Advances in the diagnosis and management of acute pulmonary embolism.
Thromb Res. 2014 May;133 Suppl 2:S10-6
Authors: den Exter PL, van der Hulle T, Klok FA, Huisman MV
The diagnostic management of acute pulmonary embolism (PE) is complicated by its heterogeneous clinical presentation. Current diagnostic algorithms, combining clinical probability estimation with D-dimer testing and imaging tests, are very safe to exclude PE, although at costs of high numbers of CT-examinations. In view of cost- and time-saving as well as safety issues, several attempts have recently been undertaken to reduce the number of required imaging tests. Especially the age-adjusted D-dimer threshold has greatly improved the potential for non-invasive exclusion of PE. Once the diagnosis of PE is established, immediate initiation of anticoagulant therapy is of vital importance. A new generation of direct oral anticoagulants, which overcomes the main disadvantages of conventional vitamin-K antagonists, has recently emerged. Risk stratification of hemodynamically stable PE patients with use of clinical decision rules, cardiac biomarkers or imaging tests, aids physicians in determining the most appropriate treatment approach for the individual patient. This is essential to differentiate patients at low risk of adverse outcome, who may be safely treated at home, from intermediate-risk patients, who require closer monitoring and for whom recent studies have evaluated the efficacy and safety of systemic thrombolytic therapy. This article reviews recent advances and challenges that remain in the diagnostic work-up and initial management of acute, clinically stable PE. © 2014 Elsevier Ltd. All rights reserved.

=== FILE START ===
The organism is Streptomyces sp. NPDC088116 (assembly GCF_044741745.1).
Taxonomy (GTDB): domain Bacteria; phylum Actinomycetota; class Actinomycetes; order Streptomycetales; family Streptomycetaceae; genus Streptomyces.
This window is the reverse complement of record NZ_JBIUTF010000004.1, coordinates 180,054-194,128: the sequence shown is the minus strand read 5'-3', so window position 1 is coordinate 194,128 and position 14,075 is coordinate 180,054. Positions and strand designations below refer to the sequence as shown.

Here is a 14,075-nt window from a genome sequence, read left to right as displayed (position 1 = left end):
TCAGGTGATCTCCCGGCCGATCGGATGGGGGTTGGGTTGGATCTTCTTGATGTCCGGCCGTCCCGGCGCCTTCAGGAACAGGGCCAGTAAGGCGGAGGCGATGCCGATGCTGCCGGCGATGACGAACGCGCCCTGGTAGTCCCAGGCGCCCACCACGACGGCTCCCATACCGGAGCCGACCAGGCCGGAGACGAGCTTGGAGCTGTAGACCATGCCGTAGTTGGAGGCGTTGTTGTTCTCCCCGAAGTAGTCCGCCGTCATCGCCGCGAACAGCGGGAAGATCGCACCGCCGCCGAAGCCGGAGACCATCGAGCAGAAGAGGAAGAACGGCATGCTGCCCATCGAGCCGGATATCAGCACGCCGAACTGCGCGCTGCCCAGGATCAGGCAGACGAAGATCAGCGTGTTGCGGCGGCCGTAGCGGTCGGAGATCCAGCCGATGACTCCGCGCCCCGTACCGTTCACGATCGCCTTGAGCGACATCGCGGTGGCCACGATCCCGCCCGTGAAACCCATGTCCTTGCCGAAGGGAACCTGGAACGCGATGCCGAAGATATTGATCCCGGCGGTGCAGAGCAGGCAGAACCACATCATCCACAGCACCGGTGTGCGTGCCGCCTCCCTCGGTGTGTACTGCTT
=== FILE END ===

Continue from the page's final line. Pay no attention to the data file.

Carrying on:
PMID: 24862127 [PubMed - in process]